Assassins Creed: As Good As You Expect A Video Game Movie To Be

I have no doubt that Hollywood will eventually make a good, if not great, video game movie. In recent years, Video Games have delivered richer, more insightful narratives then most big blockbusters. Almost 25 years after the abomination that was the Super Mario Brothers movie, its fairly reasonable to expect that we are finally due for a video game movie that does right to audiences and fans alike. But lets be clear: Assassins Creed is not that film.

Based on the Ubisoft series of action video games, the Assassins Creed film seems destined to be more notable for the talent behind the film, rather then the actual content within the films running time. Pulling in big named stars like Michael Fassbender, Marion Cotillard, Jeremy Irons and so on would indicate something unique or interesting within the films’ script. Yet somehow, Assassins Creed does what many film adaptations succumb to, dumbing down elements that fans of the source material would enjoy, yet simultaneously adding too much exposition in many scenes so as to confuse newcomers.

Admittedly, the basic plot of the games can be equally confusing, following our protaganist experience the memories of his assassin ancestors and become an assassin in the process. But, perhaps in an effort to add extra drama to the film, the script tries to make a mystery out of which side each character is on, regardless of how clearly defined it already is. Several twists throughout the film reveal that certain characters are either an Assassin or Templar, despite our already knowing which side they already align with, leading to a major disconnect between the filmmakers and the audience. At times, you’ll be either 5 steps ahead of the filmmakers, and at others be completely lost as to what’s going on; more likely, you’ll just give up and stop caring, finding the film lacking in rewarding audiences for their time and money.

Not helping the undecipherable plot are performances that can best be described as un-involving. Regardless of whatever’s going on in the scene, most dialogue comes off as unemotional mumbling, often feeling as if the actors are simple reading right off the script. Fassbender does alright in the lead role, but the combination of no material to work with and a script riddled with cliche’s makes it impossible to connect with his present day Cal, or past ancestor Aguilar. We never get to learn anything about his supposed assassin friends either, wasting veteran actor Michael Kenneth Williams in the process. As for the villains, Marion Cotiliard suffers from a lack of motivation given to her character, resulting in a character with no defined side in the films conflict, and appears to switch roles unnaturally to support the script as needed. Special mention must be made of Jeremy Irons, an acting legend that we know can do better, but spends his time in Assassins Creed sleepwalking through monologues about control, order and other typical villain motivations.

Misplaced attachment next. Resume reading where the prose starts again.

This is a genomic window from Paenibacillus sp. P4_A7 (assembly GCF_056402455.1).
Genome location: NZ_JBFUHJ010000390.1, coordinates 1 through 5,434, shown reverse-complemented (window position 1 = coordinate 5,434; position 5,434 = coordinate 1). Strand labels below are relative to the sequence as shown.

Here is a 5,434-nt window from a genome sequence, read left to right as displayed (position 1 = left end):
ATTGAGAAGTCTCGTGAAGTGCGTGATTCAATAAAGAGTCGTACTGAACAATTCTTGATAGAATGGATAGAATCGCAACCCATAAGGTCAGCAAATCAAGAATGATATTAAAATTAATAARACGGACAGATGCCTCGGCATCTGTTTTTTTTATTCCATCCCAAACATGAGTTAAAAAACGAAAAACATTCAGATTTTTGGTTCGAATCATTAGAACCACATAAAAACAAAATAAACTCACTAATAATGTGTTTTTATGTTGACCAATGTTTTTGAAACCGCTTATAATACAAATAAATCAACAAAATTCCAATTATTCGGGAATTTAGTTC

As far as the split stories going on between the past and present, the far more interesting-in-concept past segments only account for barely a third of the films running time. We spend far too little time in the past, and as a result never get to learn anything about the characters, conflicts or stories in the past. What should feel like a parallel storyline going hand in hand with the events in the present is instead treated like action scenes to interrupt the main story, and the film suffers because of it. Making matters worse, the action is terrible, with over editing and poor cinematography serving as the main culprits; you certainly get the IDEA that something cool is happening, but rarely do you ever see this action on screen. For a film with so little else going on, its a shame that Assassins Creed couldn’t even succeed as the kind of mindless action film worth renting.

Ive seen a number of reviewers try and defend Assassins Creed, claiming that points like “it’s not as bad as previous video game movies” is enough to earn the film a better rating. I want there to be good video game movies as much as anyone else, but if we are to get good ones, we have to treat them as we did the comic book movies of the past. We had to praise the good ones, but more importantly call out the bad ones, if the genre is allowed to improve and evolve. Assassins Creed puts no effort into making an enjoyable, interesting or even coherent film, and is simply a waste of time.

 

Arbitrary Numerical Rating: 3 Moments of Apple Symbolism out of 10

Passengers: A Stalkers’ Love Story